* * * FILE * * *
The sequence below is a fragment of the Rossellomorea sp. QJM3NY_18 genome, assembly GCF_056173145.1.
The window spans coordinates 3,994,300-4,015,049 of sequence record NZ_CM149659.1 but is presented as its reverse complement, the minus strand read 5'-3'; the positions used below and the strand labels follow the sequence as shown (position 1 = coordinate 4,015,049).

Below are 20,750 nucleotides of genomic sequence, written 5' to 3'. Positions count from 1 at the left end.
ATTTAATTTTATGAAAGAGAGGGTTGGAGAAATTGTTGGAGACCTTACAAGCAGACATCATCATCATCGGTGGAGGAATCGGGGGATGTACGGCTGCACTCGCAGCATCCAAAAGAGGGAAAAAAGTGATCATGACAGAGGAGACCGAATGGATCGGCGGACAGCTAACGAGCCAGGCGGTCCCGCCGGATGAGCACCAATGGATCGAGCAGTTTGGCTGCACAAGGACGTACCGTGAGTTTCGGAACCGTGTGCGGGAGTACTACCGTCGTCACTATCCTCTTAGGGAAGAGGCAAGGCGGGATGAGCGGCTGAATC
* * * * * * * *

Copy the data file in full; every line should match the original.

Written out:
The sequence below is a fragment of the Rossellomorea sp. QJM3NY_18 genome, assembly GCF_056173145.1.
The window spans coordinates 3,994,300-4,015,049 of sequence record NZ_CM149659.1 but is presented as its reverse complement, the minus strand read 5'-3'; the positions used below and the strand labels follow the sequence as shown (position 1 = coordinate 4,015,049).

Below are 20,750 nucleotides of genomic sequence, written 5' to 3'. Positions count from 1 at the left end.
ATTTAATTTTATGAAAGAGAGGGTTGGAGAAATTGTTGGAGACCTTACAAGCAGACATCATCATCATCGGTGGAGGAATCGGGGGATGTACGGCTGCACTCGCAGCATCCAAAAGAGGGAAAAAAGTGATCATGACAGAGGAGACCGAATGGATCGGCGGACAGCTAACGAGCCAGGCGGTCCCGCCGGATGAGCACCAATGGATCGAGCAGTTTGGCTGCACAAGGACGTACCGTGAGTTTCGGAACCGTGTGCGGGAGTACTACCGTCGTCACTATCCTCTTAGGGAAGAGGCAAGGCGGGATGAGCGGCTGAATC